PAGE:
ID 29881
Main Information
Title Defining Environmental Goods and Services: A Case Study of Mexico
Description Environmental goods and services (EGS) as a subset of goods and services were singled out for attention in the 
negotiating mandate adopted at the Fourth Ministerial Conference of the World Trade Organization (WTO) in 
November 2001. Increasing access to and use of EGS can contribute to improving environmental quality and pollution 
abatement in both developed and developing countries. Trade in these sectors can also be a powerful tool for 
economic development by generating economic growth and employment and enabling the transfer of valuable skills, 
technology and know-how embedded in such goods and services. Furthermore, trade in EGS can facilitate the achievement of sustainable development goals laid out in global mandates such as the Johannesburg Plan of Implementation, the UN Millennium Development Goals and various multilateral environmental agreements. On the other hand, the negative impacts of liberalisation on vulnerable industries in developing countries, in particular fledgling small and medium-sized enterprises, and sections of populations without the purchasing power to access privately-delivered EGS, such as sanitation, has often been cited. This has also led to calls among some stakeholders that liberalisation should be gradual or carefully qualified and in certain cases that countries should be able to stop or roll back liberalisation that may have these negative impacts.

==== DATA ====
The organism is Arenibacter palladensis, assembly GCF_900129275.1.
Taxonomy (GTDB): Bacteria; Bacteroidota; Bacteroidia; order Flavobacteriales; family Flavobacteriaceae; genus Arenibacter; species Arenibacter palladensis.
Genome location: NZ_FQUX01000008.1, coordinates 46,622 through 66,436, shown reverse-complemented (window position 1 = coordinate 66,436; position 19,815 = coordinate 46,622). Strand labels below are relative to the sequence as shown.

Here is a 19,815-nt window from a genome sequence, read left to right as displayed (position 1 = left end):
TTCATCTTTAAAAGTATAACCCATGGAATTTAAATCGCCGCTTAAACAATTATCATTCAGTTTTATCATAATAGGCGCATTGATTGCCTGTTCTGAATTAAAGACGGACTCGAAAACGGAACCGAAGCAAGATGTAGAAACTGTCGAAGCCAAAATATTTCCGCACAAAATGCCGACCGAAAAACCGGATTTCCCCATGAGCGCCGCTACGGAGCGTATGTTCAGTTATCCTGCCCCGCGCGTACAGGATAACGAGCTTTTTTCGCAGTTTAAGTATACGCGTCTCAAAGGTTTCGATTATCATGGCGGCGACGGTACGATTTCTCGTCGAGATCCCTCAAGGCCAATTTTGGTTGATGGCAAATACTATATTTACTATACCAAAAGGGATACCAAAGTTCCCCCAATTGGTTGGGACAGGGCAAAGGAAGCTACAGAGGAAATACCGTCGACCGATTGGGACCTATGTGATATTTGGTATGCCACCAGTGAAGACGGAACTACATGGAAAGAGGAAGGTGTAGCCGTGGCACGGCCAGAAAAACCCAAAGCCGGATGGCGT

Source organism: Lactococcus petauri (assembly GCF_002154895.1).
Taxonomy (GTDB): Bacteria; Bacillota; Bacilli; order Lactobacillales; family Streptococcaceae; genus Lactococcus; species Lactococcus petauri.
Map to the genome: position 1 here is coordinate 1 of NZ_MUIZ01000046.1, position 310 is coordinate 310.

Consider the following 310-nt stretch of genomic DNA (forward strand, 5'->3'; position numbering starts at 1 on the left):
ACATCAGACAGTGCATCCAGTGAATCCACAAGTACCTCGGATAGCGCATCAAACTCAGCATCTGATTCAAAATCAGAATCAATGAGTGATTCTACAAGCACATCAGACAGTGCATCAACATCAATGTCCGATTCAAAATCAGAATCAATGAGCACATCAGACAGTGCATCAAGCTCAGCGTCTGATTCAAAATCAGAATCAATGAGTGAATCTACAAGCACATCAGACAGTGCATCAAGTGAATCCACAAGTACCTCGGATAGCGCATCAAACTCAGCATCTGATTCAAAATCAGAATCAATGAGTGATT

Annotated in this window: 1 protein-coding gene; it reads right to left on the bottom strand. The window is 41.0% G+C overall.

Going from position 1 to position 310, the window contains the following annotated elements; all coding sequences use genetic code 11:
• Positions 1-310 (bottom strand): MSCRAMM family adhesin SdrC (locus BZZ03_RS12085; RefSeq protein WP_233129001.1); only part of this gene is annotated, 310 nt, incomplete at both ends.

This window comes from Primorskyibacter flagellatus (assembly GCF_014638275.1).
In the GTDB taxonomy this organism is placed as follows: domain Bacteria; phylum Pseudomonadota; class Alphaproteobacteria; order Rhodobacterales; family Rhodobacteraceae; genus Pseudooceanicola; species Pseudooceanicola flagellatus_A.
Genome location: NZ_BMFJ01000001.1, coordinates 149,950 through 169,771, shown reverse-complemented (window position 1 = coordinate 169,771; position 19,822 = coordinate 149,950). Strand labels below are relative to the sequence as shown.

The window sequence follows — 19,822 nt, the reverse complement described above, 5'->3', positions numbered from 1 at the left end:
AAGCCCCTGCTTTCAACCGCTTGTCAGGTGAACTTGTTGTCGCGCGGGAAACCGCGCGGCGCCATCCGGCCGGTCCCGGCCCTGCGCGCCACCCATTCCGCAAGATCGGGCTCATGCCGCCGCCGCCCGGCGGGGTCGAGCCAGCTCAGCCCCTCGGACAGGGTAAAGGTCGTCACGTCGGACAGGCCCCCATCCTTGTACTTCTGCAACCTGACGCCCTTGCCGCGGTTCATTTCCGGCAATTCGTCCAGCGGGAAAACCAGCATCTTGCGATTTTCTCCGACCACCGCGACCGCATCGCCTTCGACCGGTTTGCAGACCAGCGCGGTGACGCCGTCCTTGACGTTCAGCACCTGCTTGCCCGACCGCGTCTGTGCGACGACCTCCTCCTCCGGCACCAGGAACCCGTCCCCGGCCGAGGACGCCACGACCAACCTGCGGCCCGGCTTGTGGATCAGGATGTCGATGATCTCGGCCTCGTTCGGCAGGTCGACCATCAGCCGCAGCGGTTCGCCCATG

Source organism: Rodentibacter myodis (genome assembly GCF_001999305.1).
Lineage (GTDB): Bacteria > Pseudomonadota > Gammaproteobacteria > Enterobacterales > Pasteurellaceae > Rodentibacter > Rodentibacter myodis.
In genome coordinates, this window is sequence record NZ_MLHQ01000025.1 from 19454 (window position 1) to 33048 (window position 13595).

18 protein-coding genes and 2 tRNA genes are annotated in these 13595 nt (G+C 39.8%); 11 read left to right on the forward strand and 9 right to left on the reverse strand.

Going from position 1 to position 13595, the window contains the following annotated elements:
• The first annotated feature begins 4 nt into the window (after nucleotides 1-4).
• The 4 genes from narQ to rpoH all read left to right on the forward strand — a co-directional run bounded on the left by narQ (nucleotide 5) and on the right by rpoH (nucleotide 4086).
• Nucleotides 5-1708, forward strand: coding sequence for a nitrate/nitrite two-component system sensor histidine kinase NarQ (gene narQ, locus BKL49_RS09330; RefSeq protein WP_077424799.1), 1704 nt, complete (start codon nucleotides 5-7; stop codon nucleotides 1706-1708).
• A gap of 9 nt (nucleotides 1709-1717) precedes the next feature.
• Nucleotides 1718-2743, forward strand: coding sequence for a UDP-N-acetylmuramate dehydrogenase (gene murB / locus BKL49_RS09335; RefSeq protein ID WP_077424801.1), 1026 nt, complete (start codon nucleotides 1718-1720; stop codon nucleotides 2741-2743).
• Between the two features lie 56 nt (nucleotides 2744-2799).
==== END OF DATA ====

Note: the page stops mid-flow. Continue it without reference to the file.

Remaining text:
Web Link /doc/case-studies/inc/cs-inc-mxenv-en.pdf
Additional Information
Authors Enrique Lendo
Source Lendo, E. (2005), ICTSD Trade and Environment Series Issue Paper No.1, CEC and ICTSD, Geneva, Switzerland
Countries Mexico
Regions Latin America and the Caribbean
Incentive Measures Positive Incentives (subsidies, tax breaks, ...)
Keywords Support payment
Compensation for loss of use
Conservation payments
  • United Nations
  • United Nations Environment Programme